The Royal Concertgebouw Orchestra (by gichristof)
Ever wonder what the world sounds like with a hearing implant? At the moment, it’s not the best. One person describes it as hearing everything through a robot voice, and more complex sounds, like music, are almost impossible to comprehend.
Tone and timbre — what make music sound like music — get lost with a cochlear implant, a highly controversial, surgically-implanted device that allows the deaf and hard of hearing to experience sound. Without picking up on timbre, for example, you can’t distinguish the sounds of one instrument from another, so you can’t hear what’s a guitar and what’s a flute if they play the same note.
Now, two scientists are out to change that. A new electronic processing system for implants is currently being developed by electrical engineer Les Atlas and bioengineer Jay Rubinstein at the University of Washington (home to TEDx event TEDxUofW). This new system makes implants more sensitive to complicated sounds, a huge breakthrough that not only makes music sound better, but also helps users distinguish between sounds in a noisy room, which — right now — is really difficult to do with a cochlear implant.
Below — what a pretty famous song sounds like through a normal cochlear implant, thanks to Seattle radio station KPLU:
And now — the same song through Alas and Rubinstein’s new implant:
(If you didn’t pick up on it, that is “Scarborough Fair” by Simon and Garfunkel.)
While we’ve got you thinking about cochlear implants, you can learn more about their relationship with music in Charles Limb’s TEDMED talk on the subject. And we’d be remiss if we didn’t tell you to check out Rachel Kolb’s inspiring TEDxStanford talk on deaf culture and advocacy in a world so often geared toward the hearing:: "Navigating deafness in a hearing world."
You’re smart. Possibly even brilliant. But we’re willing to bet that you’ve got nothing on these kids. (Believe us, we don’t either.)
See, these kids rule. They’re developing mathematical theories before they hit puberty, teaching computers to diagnose breast cancer, analyzing air pollutants, and finding ways to prevent carcinogens forming in grilled chicken. Because what else would you do in grade school?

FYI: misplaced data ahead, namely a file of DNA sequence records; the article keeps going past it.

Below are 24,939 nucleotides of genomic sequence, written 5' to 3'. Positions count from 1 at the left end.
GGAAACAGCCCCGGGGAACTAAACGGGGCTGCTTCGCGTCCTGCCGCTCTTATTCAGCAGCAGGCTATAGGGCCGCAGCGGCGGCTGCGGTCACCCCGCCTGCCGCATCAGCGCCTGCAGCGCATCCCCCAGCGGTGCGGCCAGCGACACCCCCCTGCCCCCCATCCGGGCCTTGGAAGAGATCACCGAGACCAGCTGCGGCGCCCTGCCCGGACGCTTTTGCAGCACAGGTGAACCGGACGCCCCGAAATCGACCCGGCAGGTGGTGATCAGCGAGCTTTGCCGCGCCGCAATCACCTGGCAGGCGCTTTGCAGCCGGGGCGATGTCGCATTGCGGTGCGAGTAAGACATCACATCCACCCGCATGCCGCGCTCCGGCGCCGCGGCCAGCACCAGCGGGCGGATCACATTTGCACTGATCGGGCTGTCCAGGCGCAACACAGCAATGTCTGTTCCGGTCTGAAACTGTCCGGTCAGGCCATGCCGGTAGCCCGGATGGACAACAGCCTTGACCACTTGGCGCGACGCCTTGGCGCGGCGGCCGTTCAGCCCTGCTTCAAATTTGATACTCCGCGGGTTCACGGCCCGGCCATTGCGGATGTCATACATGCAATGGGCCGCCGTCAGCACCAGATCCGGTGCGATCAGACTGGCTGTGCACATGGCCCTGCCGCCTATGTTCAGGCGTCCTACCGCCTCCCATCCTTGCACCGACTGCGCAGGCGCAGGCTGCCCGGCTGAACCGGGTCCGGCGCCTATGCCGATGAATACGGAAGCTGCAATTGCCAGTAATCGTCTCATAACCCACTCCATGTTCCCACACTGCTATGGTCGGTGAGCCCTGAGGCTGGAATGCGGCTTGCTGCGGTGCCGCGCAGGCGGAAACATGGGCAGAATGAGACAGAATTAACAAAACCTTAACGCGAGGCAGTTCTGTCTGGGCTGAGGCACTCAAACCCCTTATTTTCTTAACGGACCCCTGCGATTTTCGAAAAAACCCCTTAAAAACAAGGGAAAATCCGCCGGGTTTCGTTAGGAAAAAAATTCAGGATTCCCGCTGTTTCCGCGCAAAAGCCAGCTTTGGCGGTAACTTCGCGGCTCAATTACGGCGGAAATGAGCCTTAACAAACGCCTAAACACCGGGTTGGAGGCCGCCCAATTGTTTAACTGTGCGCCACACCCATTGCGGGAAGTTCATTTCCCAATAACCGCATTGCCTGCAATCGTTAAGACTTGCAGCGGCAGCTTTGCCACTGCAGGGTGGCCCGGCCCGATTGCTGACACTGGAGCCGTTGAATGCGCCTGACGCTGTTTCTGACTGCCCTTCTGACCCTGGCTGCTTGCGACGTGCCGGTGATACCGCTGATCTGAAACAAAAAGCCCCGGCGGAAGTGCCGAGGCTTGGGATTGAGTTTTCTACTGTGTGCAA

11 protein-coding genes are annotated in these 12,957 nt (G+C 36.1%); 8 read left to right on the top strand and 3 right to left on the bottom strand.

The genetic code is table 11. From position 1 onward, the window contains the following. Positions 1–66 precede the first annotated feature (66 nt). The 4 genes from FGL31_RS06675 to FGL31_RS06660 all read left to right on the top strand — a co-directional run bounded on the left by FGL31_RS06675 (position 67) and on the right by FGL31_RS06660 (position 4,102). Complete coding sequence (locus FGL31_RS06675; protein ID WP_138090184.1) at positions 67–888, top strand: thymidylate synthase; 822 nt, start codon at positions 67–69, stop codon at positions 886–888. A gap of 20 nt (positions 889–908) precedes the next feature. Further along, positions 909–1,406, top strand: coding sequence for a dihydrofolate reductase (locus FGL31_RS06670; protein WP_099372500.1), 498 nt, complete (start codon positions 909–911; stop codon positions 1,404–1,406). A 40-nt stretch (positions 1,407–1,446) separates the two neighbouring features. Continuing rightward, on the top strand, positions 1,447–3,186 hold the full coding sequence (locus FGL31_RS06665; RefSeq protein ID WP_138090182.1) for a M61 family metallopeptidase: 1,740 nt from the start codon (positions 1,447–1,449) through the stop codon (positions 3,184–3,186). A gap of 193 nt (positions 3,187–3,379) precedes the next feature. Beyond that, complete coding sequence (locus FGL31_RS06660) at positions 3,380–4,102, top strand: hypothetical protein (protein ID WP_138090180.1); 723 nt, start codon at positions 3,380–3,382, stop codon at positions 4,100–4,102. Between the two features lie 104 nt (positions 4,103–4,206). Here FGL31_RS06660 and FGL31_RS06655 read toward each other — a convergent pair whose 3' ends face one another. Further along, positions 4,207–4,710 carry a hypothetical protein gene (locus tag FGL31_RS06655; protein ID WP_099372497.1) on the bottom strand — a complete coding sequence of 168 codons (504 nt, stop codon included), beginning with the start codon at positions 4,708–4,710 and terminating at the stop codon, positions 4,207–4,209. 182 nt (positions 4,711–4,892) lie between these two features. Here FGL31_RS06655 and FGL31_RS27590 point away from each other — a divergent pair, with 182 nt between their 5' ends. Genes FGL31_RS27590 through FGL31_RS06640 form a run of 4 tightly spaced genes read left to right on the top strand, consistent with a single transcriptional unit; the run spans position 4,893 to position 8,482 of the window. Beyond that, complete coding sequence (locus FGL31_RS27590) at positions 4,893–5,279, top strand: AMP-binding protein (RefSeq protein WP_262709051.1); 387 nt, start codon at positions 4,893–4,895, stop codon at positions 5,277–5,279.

So to give us all a little hope for the future — 5 TEDx talks from kids who are way smarter than the rest of us:
1. The 10-year-old Princeton student / astrophysicist: Jacob Barnett
At age two, boy genius Jacob Barnett was diagnosed with autism, and doctors told his parents he may never talk or learn. By age nine, not only could he talk and learn, he had already built a series of mathematical models that expanded Einstein’s theory of relativity. He’s funny and boisterous and totally freaking brilliant.
2. The girl who taught a computer to diagnose breast cancer … in middle school: Brittany Wenger
When most of us were cutting out pictures from magazines or stressing about soccer team tryouts, teen wunderkind Brittany Wegner was teaching a computer to diagnose breast cancer. That impressive feat required 600 hours of coding and 7.6 million trials, and has the potential to save millions of lives. So…NBD, really.
3. iPhone app developer … and 6th grader: Thomas Suarez
Most 12-year-olds love playing video games, but Thomas Suarez went a step beyond. He taught himself how to create them. After developing popular iPhone apps like “Bustin Jeiber,” a whack-a-mole game, Thomas is now using his skills to help other kids learn to become developers — that is, when he’s not hanging out with MakerBot co-founder and TED Fellow Bre Pettis.
4. The high school student who created a new way to detect cancer … before he could vote: Jack Andraka
While other kids were struggling to memorize the periodic table or master the structure of DNA, Jack Andraka was busy isolating proteins, reading research papers, and, you know, developing a test to detect pancreatic cancer: one that takes only 3 cents to run and runs at a nearly 100% accuracy rate. Kinda impressive, we think. .
5. Three girls who fight carcinogens, asthma, and chemotherapy resistance in their free time: Lauren Hodge, Shree Bose, Naomi Shah
Here’s a trio of science superstars for you: Lauren Hodge discovered how crafty cooking can stop carcinogenic compounds forming in grilled chicken; Shree Bose spent 12 years researching how cancer patients develop resistance to chemotherapy drugs; and Naomi Shah discovered new ways to approach asthma after analyzing indoor air pollutants, air quality, and lung health. Isn’t that what everyone does in their free time?